My Lords, the noble Lord has referred in his Statement to the phasing of the run-down of the Service personnel from two years to four years. Is it not a fact that, with regard to Maltese civilians, there will be 5,000 unemployed in two years (and this period has not been increased), and that in four years it will be 10,000? In fact, in the phasing there has been no change in the number of civilians who will be unemployed.


My Lords, the numbers affected are indeed considerable, but it is not true to say that as a result of these consultations no changes have been made. As a matter of fact, so far as locally engaged personnel are concerned, considerable easements have been made. The figures, as I understand them now, are as follows. The British Services at present employ about 2,500 locally enlisted Maltese servicemen, including the 400 with the Royal Malta Artillery, and about 7,800 civilians. By the end of 1970—that is, the end of the run-down period—these figures will be about 750 enlisted servicemen, and 3,000 civilians.


My Lords, is the noble Lord not aware that, with the money we spend on the Island, Malta buys a vast amount of British goods which are sold to tourists from all over the world? From the point of view of overseas expenditure, I do not see that Malta is so different from, say, the Isle of Man or the Channel Islands. Is the noble Lord aware, also, that in the last ten years we have spent an enormous amount of British money on the balance and the quarters of the Forces in Malta, all of which, presumably, will be thrown away? Lastly, is the noble Lord aware that when the Royal Malta Artillery was reduced on an earlier occasion there was an opportunity, at least for the officers who were on long-term engagements, to transfer to our own Royal Artillery, but that, in view of the fact that there are so many redundancies in our own Royal Artillery, such a career prospect now is highly unlikely?


My Lords, so far as the export element is concerned, it is true that a proportion of what we spend in Malta is used by the Maltese for buying goods from this country, and this must be taken into account when assessing the economic benefit to this country. It is not true to say that all we spend there is used for buying British goods; but a proportion is. It is not 100 per cent.; nor indeed 50 per cent., but less. This aspect has, of course, been considered.

So far as accommodation is concerned, I recognise what has been said about this. It has been said by Members on this side of the house, too, from time to time, about other bases which Conservative Administrations have had to leave, that money has been spent on accommodation, which has then been vacated. I am afraid that if we are to make any reductions in our overseas defence commitments, this will happen. I only hope that better use will be made of the accommodation which we are vacating. I hope particularly, that, so far as the medical facilities are concerned, they will be of great value to the Maltese.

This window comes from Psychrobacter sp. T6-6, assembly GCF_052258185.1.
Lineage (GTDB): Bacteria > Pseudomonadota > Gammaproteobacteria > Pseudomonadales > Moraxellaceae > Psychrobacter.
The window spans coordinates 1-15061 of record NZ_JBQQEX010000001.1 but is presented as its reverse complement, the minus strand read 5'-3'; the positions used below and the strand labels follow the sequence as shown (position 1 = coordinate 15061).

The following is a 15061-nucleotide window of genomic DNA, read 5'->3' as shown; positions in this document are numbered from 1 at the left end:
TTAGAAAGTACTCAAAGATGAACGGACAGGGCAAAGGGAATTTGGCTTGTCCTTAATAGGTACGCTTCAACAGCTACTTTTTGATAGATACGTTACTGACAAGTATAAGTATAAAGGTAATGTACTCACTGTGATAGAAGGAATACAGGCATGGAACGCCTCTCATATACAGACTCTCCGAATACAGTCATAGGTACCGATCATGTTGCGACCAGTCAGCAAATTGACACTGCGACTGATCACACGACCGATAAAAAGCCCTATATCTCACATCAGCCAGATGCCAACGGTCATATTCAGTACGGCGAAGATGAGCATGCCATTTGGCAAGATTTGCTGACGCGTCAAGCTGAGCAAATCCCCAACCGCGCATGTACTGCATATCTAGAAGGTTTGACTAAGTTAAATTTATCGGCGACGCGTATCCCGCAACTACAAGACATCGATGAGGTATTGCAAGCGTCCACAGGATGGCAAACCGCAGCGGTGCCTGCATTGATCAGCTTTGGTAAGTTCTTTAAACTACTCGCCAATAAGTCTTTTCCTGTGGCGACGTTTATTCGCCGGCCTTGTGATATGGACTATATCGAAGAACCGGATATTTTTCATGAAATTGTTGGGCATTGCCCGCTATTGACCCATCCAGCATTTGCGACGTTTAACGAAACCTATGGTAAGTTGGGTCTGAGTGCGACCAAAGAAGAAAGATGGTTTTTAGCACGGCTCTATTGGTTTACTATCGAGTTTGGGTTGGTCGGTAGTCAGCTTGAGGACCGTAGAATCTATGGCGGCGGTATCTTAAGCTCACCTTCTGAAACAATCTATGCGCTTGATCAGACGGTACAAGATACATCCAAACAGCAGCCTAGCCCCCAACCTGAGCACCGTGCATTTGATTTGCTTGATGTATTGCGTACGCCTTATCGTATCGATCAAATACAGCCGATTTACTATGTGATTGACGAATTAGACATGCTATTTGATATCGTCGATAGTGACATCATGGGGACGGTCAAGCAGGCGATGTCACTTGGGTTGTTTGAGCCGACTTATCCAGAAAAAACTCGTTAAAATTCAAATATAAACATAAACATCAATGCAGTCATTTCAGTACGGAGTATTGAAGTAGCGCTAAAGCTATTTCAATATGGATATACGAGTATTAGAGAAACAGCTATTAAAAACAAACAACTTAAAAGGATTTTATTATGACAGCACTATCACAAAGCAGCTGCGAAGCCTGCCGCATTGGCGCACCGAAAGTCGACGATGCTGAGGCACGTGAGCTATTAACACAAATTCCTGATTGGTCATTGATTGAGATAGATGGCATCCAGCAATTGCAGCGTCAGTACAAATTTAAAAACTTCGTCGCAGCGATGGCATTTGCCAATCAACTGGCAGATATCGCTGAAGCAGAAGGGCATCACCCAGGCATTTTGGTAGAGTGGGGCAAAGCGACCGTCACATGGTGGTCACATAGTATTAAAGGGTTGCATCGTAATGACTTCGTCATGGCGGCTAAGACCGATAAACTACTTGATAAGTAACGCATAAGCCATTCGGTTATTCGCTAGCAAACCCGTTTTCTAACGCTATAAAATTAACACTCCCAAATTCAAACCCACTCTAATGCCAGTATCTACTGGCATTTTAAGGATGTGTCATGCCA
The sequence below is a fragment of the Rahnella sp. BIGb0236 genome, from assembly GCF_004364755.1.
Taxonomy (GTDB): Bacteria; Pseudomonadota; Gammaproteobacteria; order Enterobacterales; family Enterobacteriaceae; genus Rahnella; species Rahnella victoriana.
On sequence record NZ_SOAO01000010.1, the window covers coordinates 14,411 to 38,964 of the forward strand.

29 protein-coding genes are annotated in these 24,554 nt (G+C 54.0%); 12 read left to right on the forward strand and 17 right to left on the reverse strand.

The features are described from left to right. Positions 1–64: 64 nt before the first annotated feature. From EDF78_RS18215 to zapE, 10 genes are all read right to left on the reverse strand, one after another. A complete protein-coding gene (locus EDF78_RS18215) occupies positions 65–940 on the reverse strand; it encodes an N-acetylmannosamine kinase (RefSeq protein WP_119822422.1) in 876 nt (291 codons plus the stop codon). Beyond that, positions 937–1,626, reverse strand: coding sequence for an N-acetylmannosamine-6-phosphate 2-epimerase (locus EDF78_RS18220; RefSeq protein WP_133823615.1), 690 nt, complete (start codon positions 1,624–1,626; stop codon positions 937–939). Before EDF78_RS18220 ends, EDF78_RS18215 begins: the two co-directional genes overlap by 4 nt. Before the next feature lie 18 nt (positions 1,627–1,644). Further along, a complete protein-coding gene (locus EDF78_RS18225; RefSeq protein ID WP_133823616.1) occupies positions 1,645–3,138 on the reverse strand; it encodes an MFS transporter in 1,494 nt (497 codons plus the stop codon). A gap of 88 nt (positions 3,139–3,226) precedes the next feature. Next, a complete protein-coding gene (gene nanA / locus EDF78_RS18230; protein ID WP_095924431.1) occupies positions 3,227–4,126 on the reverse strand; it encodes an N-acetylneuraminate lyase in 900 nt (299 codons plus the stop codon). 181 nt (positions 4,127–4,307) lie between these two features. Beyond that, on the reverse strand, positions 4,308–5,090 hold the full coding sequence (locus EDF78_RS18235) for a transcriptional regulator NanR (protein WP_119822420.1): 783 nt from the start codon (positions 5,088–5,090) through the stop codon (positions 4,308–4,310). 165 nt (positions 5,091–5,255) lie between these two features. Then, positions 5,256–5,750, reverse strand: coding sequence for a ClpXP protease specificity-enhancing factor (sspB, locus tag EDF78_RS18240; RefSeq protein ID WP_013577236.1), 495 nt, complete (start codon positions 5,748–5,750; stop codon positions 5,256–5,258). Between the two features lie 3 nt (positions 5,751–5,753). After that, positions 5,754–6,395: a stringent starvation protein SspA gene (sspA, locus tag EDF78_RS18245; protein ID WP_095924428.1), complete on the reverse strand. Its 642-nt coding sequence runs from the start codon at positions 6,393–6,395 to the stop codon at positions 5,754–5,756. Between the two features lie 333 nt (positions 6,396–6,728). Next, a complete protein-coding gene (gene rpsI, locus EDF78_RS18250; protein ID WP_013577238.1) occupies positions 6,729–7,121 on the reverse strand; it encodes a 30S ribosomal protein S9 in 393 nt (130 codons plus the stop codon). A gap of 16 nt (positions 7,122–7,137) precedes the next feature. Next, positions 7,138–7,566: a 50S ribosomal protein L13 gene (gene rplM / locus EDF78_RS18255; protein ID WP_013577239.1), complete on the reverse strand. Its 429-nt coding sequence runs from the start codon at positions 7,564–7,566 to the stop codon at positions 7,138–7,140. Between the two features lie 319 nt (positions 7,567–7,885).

On the point with regard to the Royal Malta Artillery, again I have to accept what the noble Lord says: that the opportunities for enlistment in the British Services, particularly so far as the commissioned officers are concerned, are now much less than they were. So far as other ranks are concerned, I still hope that some will be able to find places within the British services.


My Lords, may I ask the noble Lord whether he will reply to one question which I asked but which he has not so far answered? That is, about the number of families affected.


My Lords, I did not answer that question because, quite frankly, I do not know the numbers of families involved. If it is possible to obtain the figures, I will let the noble Lord know. But, of course, the fact that we have extended the presence of the two battalions for a further two years means that this is not an immediate problem.


My Lords, may I ask my noble friend, while recognising the need to reduce military expenditure, whether Her Majesty's Government have given full consideration to the services which the people of Malta have rendered to this country; how for years it was the naval bastion of this country; how in the last war we gave the George Cross to the whole of the Maltese population; how General Eisenhower said that their resistance had meant that the war had been concluded three months earlier than otherwise would have been the case? In view of these facts, will our Government give them the fullest possible economic aid, in order that the economy of Malta may be changed from a naval to an industrial basis? And will they ask America and the United Nations, who both benefited from Maltese resistance, to make some contribution to a fund for that purpose?


My Lords, the answer to my noble friend is that we shall do all that is possible; that we are now doing a good deal, and that should not be overlooked. Eighteen pounds per head of the population of Malta is not an insignificant contribution. So far as the naval facilities there are concerned, as my noble friend probably knows, the majority of those facilities are already being used as a civilian dockyard; and I hope this dockyard will be expanded for the benefit of the Maltese economy.

So far as the general point which he makes is concerned, I would say this to him. I recognise—and it would be true to say none more—the contribution made by Malta during the time of the war. I have emphasised the point in many quarters. It is a fact. But it is also a fact that people cannot go round, as my noble friend has gone round, demanding economies in general, and resisting each in particular. If we are going to make economies in military expenditure, all theatres will be affected.


My Lords, in view of the fact that the noble Lord, Lord Harlech, recognised the importance of this matter and might well wish an opportunity for a debate, I wonder whether—as we have now been on the Statement for some 25 minutes—we should not now resume our consideration of the Companies Bill, on the understanding that if noble Lords wish to raise this matter we will see what can be done, through the usual channels, to provide the necessary time.